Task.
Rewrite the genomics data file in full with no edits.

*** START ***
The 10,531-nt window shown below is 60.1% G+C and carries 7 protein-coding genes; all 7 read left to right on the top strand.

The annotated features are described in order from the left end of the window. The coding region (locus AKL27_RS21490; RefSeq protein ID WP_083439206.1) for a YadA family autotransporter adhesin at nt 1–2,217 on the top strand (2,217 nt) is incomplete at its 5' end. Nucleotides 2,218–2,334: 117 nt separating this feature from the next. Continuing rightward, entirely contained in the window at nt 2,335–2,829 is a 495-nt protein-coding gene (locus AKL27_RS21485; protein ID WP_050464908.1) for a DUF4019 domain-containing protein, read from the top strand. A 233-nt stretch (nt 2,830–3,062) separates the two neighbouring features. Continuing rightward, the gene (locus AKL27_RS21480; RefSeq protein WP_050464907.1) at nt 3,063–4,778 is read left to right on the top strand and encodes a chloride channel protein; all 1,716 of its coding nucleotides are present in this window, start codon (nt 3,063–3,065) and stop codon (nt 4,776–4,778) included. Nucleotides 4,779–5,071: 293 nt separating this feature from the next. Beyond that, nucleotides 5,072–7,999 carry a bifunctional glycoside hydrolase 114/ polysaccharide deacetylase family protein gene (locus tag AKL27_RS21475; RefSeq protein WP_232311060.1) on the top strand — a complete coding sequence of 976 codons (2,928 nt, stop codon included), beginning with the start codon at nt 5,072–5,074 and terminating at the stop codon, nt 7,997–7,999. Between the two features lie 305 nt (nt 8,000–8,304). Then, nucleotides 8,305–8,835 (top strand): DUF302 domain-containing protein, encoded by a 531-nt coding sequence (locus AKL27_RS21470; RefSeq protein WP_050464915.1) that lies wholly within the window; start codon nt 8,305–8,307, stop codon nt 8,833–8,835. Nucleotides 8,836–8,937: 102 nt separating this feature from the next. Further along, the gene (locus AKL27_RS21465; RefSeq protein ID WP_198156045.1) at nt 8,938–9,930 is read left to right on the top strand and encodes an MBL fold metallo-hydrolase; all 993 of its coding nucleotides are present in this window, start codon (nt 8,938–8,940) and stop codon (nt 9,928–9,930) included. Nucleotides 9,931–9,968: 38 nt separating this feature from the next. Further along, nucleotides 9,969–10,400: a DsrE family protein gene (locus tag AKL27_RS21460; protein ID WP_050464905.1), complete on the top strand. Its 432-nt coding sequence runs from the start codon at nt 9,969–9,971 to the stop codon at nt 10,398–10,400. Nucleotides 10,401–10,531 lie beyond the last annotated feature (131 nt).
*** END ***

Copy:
The 10,531-nt window shown below is 60.1% G+C and carries 7 protein-coding genes; all 7 read left to right on the top strand.

The annotated features are described in order from the left end of the window. The coding region (locus AKL27_RS21490; RefSeq protein ID WP_083439206.1) for a YadA family autotransporter adhesin at nt 1–2,217 on the top strand (2,217 nt) is incomplete at its 5' end. Nucleotides 2,218–2,334: 117 nt separating this feature from the next. Continuing rightward, entirely contained in the window at nt 2,335–2,829 is a 495-nt protein-coding gene (locus AKL27_RS21485; protein ID WP_050464908.1) for a DUF4019 domain-containing protein, read from the top strand. A 233-nt stretch (nt 2,830–3,062) separates the two neighbouring features. Continuing rightward, the gene (locus AKL27_RS21480; RefSeq protein WP_050464907.1) at nt 3,063–4,778 is read left to right on the top strand and encodes a chloride channel protein; all 1,716 of its coding nucleotides are present in this window, start codon (nt 3,063–3,065) and stop codon (nt 4,776–4,778) included. Nucleotides 4,779–5,071: 293 nt separating this feature from the next. Beyond that, nucleotides 5,072–7,999 carry a bifunctional glycoside hydrolase 114/ polysaccharide deacetylase family protein gene (locus tag AKL27_RS21475; RefSeq protein WP_232311060.1) on the top strand — a complete coding sequence of 976 codons (2,928 nt, stop codon included), beginning with the start codon at nt 5,072–5,074 and terminating at the stop codon, nt 7,997–7,999. Between the two features lie 305 nt (nt 8,000–8,304). Then, nucleotides 8,305–8,835 (top strand): DUF302 domain-containing protein, encoded by a 531-nt coding sequence (locus AKL27_RS21470; RefSeq protein WP_050464915.1) that lies wholly within the window; start codon nt 8,305–8,307, stop codon nt 8,833–8,835. Nucleotides 8,836–8,937: 102 nt separating this feature from the next. Further along, the gene (locus AKL27_RS21465; RefSeq protein ID WP_198156045.1) at nt 8,938–9,930 is read left to right on the top strand and encodes an MBL fold metallo-hydrolase; all 993 of its coding nucleotides are present in this window, start codon (nt 8,938–8,940) and stop codon (nt 9,928–9,930) included. Nucleotides 9,931–9,968: 38 nt separating this feature from the next. Further along, nucleotides 9,969–10,400: a DsrE family protein gene (locus tag AKL27_RS21460; protein ID WP_050464905.1), complete on the top strand. Its 432-nt coding sequence runs from the start codon at nt 9,969–9,971 to the stop codon at nt 10,398–10,400. Nucleotides 10,401–10,531 lie beyond the last annotated feature (131 nt).